YEAR OF CONSTRUCTION
1906 - 1912
Provença, 261 - 265, Barcelonahttps://www.lapedrera.com
The success achieved by Antoni Gaudí with the two residential buildings which he had built in Barcelona’s Eixample district at the start of the 20th century brought him another commission from a new client, Pere Milà, a wealthy bourgeois from a prosperous Barcelona family who had married Roser Segimon , a rich young widow from Reus. One year after marrying, Milà commissioned Gaudí to build an apartment building at Passeig de Gràcia, keeping the principal or main floor as the residence of his family and renting out the rest. This avenue was the main thoroughfare of the new Barcelona and it had become the most prestigious social setting of a city that was just then undergoing an unprecedented development boom.
A HOME FOR THE MILÀ-SEGIMON COUPLE
Gaudí based his concept on the client’s wishes and designed a building that is unique in all respects, ranging from its pillar-based structure, which offered a total versatility of layout, to its lifts, which provided direct access to the various apartments from the entrance hall, and its courtyards, which were large, hygienic, well-ventilated and well-lighted. All told, it was a radical novelty among all the other houses of the Eixample no matter how rich and sightly they were. The building is formed by two blocks of dwellings with separate entrances, which are organised, respectively, around two big interconnected interior courtyards.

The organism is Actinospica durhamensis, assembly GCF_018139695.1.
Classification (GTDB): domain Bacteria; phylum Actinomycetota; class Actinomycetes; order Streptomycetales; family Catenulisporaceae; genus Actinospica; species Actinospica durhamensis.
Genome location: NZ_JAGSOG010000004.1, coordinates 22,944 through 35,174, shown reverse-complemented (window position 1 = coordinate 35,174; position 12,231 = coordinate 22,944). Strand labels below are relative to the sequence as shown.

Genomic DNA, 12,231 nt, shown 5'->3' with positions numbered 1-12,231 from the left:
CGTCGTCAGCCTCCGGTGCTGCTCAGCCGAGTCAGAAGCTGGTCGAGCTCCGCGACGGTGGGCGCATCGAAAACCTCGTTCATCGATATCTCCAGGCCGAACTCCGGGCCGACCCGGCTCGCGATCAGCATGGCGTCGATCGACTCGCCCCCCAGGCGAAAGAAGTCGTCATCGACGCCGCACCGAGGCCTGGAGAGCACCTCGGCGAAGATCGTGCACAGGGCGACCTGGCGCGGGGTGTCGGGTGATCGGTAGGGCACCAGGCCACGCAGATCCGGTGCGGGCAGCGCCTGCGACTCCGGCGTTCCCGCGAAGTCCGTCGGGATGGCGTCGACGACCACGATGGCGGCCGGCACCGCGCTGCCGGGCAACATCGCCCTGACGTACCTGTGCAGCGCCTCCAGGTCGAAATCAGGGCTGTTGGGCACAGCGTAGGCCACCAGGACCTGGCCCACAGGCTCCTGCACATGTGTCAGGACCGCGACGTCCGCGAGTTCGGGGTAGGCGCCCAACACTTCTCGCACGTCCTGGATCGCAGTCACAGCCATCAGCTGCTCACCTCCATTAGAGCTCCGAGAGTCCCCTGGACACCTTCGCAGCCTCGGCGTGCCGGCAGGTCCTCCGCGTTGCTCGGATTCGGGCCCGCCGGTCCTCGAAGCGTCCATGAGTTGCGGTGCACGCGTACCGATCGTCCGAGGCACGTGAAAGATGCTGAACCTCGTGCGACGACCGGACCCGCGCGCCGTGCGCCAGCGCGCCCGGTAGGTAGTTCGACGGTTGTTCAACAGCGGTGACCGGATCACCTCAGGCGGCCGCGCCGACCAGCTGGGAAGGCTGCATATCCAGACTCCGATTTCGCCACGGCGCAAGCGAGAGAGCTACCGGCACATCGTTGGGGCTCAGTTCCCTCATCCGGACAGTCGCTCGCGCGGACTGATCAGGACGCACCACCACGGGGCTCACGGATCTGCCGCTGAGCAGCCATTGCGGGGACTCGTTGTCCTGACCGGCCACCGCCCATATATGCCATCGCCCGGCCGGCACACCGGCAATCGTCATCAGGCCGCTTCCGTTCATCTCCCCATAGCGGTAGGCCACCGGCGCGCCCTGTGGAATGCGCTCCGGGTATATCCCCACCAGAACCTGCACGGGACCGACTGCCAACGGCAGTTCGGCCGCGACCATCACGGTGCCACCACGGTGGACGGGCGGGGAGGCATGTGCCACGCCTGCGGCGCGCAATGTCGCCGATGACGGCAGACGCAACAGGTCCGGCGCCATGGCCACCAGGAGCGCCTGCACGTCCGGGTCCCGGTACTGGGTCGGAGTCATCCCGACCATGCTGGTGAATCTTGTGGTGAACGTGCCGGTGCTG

La Pedrera being built c. 1910. © Càtedra Gaudí-ETSAB-UPC. Fons Josep Bayó, constructor
A SURPRISING CHAMFERED STREET CORNER AND A SINGULAR STRUCTURE
Thanks to the building’s new conception, the impressive stone façades (which gave rise to the popular name La Pedrera - the Stone Quarry) are not structural in contrast to the façades of traditional edifices, thus providing a freedom of composition in which the windows, balconies and bay windows are set in a remarkable arrangement, causing the appearance of the façades to change throughout the course of the day as the sun moves along its path.
In an act of brilliant architectural rebellion that is very typical of his personality, Gaudí dissolved the geometry of the chamfered street corner (the type of corner which forms a characteristic trait of the Eixample district’s layout and which was established as a requisite feature by its designer Ildefons Cerdà half a century earlier) and then, not content with this transgression, he invaded the sidewalk with a hefty pillar. Likewise, he more than exceeded the building height allowed by the municipal ordinances, constructing the superb attics with some two hundred and seventy svelte parabolic and catenary arches of brick that support the spectacular roof terrace, forming an artificial landscape that is unique in all the world.